Supply teachers are being exploited by unscrupulous employers, treated as cheap labour and denied their rightful pay, pensions and working conditions, a survey by the NASUWT teaching union has found.
The survey, released today at the NASUWT’s Annual Conference in Birmingham, found that nearly two thirds (65 per cent) of supply teachers say they are not paid at a level that recognises their experience.
Supply teachers working more than 12 weeks in one school should have the same pay and conditions as permanent teachers, under the Agency Workers’ directive.
But more than six in 10 (68 per cent) supply teachers report they have not been made aware of the 12 week rule.
Worryingly, more than one in ten (11 per cent) of supply teachers finding work through agencies have been asked to waive their rights to this provision.
The NASUWT is calling for urgent action to regulate all supply agencies and introduce national standards for the employment of supply teachers.
Chris Keates, General Secretary of the NASUWT, said: “Supply teaching is a tough job, made even harder by the exploitation and poor employment practices supply teachers often face.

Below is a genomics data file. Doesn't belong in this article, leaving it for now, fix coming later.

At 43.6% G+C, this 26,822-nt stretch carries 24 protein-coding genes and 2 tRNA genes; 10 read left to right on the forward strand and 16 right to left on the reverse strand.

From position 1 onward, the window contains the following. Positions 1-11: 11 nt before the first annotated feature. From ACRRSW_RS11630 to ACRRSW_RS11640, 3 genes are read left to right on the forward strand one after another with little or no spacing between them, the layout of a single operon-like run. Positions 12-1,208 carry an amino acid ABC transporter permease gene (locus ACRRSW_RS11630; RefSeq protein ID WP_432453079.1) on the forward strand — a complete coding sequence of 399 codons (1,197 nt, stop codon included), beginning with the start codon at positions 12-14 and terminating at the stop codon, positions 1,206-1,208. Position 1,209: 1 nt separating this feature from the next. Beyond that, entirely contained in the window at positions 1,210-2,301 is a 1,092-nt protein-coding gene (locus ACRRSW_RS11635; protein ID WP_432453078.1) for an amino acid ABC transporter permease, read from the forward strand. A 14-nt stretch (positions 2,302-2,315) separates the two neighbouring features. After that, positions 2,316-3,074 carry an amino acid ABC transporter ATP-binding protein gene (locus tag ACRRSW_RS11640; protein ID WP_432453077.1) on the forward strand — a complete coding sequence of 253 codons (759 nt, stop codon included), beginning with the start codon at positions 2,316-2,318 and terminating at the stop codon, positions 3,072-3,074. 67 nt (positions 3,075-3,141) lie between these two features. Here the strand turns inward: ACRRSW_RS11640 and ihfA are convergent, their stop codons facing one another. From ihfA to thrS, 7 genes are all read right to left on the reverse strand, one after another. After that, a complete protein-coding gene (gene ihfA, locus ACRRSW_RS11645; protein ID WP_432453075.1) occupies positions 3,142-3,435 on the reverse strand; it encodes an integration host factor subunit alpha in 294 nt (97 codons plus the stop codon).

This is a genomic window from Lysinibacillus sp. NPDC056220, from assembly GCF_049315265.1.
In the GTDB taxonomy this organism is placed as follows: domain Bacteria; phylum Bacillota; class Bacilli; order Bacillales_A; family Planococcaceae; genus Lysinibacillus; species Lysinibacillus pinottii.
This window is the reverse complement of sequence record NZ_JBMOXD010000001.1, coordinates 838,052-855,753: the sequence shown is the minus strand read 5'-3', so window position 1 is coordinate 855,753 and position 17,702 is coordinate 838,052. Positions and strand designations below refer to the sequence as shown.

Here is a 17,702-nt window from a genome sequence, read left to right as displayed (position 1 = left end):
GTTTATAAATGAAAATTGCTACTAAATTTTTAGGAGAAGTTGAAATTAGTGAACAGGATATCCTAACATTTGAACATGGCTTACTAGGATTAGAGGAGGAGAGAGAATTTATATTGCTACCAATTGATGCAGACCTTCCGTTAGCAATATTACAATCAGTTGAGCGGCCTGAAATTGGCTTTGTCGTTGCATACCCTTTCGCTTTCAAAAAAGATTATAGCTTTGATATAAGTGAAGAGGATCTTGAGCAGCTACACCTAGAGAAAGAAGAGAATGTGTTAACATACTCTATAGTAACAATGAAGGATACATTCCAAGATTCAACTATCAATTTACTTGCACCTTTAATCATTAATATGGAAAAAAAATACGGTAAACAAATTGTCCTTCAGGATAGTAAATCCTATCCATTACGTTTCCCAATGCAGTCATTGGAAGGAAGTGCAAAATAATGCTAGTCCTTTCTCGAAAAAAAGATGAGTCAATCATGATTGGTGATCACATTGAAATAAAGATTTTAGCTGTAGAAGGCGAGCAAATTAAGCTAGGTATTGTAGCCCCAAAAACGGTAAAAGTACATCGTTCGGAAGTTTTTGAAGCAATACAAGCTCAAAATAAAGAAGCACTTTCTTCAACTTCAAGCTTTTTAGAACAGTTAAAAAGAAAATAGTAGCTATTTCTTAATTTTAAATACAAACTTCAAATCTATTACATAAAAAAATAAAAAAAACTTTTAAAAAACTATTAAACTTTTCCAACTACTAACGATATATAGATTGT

“Supply teachers are a vital resource for schools especially in the light of the current recruitment and retention crisis.
“Yet the poor treatment of supply teachers is unfortunately entirely representative of the unacceptable employment practices which are found in too many workplaces across the country and which the government fails to address.”
The survey attracted almost 1,000 responses and found that half of supply teachers believe they are used to cover the lessons of the most disruptive pupils.
One teacher responded: ““This school year I have rarely been employed as a supply teacher, schools have used me as a cover supervisor instead, despite the role involving teaching and managing behaviour. This is probably because they can then get my teaching experience for half price!”
The survey also revealed that some teachers switch to supply teaching in the hope of escaping the excessive demands placed on contracted roles, yet find themselves moving from one highly pressurised job to another.
Of those teachers leaving permanent jobs for supply work more than two thirds (69 per cent) had been hoping to achieve a better work life balance, 62 per cent wanted to escape the excessive workload, and four in 10 (40 per cent) want to achieve greater flexibility.
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